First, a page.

About Last Night
11:42 AM, Sep 5, 2008 • By DEAN BARNETT
1) The Speech - In case we needed a reminder that the great orator in the race represents the other party, Senator McCain's acceptance speech provided it. Soaring rhetoric and a mastery of the teleprompter aren't this candidate's strong suit. The general mediocrity of the speech and the mediocrity-minus of the delivery were a tad disappointing, but we knew coming into the week that we hadn't nominated a latter day William Jennings Bryan. Regardless, the speech got the job done as it represented the same verities that the candidate himself has come to represent - reliability, solidness and experience.
McCain's awkwardness in a strange way reaffirms the notion that he's a man of substance rather than flash. Listening to the end of the speech where he focused on his biography, the objective facts of his life confirmed that this guy can handle the job. And that part of the speech, because of its unadorned honesty, was quite moving. The other guy in the race is the sizzle, McCain is the steak.
As for the substance of the speech, it was a bit too heavy on compassionate conservativism and Shrumian populism for my tastes. But then again, that's why the Republican party has as its nominee the one guy who actually has a chance of winning this race. In many ways, McCain is the anti-Republican, which given the fact that we have an incumbent president with 30% approval ratings is not only a good thing but a necessity. McCain's moderate brand of politics is one of the principal reasons why he has an excellent shot in November. A more doctrinaire conservative could have given an acceptance speech that would have thrilled ideologues like me. He then would have gone on to receive 42% of the vote in November.
2) The Presentation - Last week in the wake of the Democrats' impressive closing night spectacular, I recalled the 1980's, and how Michael Deaver's mastery of political theatre caused liberals everywhere to gnash their teeth. I observed that the Obama campaign's ability to create stirring visual images made it our turn to gnash our teeth.
That was before I knew what an incompetent job the RNC team would do on presentation. The backdrops behind the speakers alternated between being distracting, irrelevant and hideous. During McCain's acceptance speech, the RNC committee achieved the rare trifecta, resurrecting the lime jello backdrop in order to display a schoolhouse in California. The videos were consistently awful. The one on McCain actually made one of the most interesting lives of recent years seem boring. And why precisely did we need such lengthy video on Cindy McCain?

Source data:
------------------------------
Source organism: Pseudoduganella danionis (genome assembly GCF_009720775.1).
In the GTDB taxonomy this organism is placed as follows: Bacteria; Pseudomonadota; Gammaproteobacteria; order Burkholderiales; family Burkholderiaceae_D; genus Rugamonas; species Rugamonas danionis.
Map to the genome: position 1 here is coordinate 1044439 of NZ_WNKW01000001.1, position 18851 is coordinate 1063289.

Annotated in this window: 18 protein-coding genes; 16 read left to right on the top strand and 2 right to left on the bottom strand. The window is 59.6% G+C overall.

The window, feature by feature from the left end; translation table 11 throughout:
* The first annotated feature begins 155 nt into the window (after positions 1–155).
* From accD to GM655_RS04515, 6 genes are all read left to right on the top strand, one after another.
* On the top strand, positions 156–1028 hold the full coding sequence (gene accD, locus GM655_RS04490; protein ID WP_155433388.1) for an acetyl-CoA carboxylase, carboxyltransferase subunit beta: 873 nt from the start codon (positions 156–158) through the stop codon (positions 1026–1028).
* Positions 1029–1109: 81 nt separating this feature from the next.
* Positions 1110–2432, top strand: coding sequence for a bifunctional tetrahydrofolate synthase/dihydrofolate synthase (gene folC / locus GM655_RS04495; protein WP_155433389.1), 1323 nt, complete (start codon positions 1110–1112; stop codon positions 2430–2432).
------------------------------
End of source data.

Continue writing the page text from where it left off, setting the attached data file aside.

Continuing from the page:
And then there was the bizarre selection of speakers that preceded McCain's acceptance speech. I know Tom Ridge and Lindsey Graham are dear friends of the nominee and ardent supporters, but neither one speaks particularly well. Perhaps the RNC had the perverse goal of putting on as dreary a show as possible to serve as a counterpoint to the DNC's Invesco spectacular. If that was the case, mission accomplished.
Still, even with all these shortcomings, the past week was a tremendous success for the McCain campaign. But it must be noted that the convention succeeded in spite of the maladroit ministration of the showbiz wizards who put on a simply execrable show.
3) The Protestors - At this point, it's almost trite to observe how liberals get to deliver their speeches without being interrupted by the occasional shrieking moron. But who cares? I just pointed it out anyway. McCain could have handled the protestors with a touch more wit, but he did well. Regardless of how McCain handled it, every time these loons get some camera time it hurts the left.
4) Meanwhile on the O'Reilly Factor - Barack Obama made another goof while chatting it up with the Big Guy. "I think that the surge has succeeded in ways that nobody anticipated," opined the One. "I've already said it's succeeded beyond our wildest dreams." This is of course a characteristically solipsistic read of things. The surge did succeed beyond Obama's wildest dreams, but not everyone's. The guy who he'll be debating three times this fall did in fact expect such successes.
Obviously, McCain can't run on the Surge. The Iraq War simply isn't where the electorate is at. But Obama has based much of his campaign on his magnificent judgment, and here's a big one that he blew. And he just sort of admitted it. Since the issues of judgment and experience will come up at the debates, this is one comment that Obama will have thrown back in his face at an inopportune time.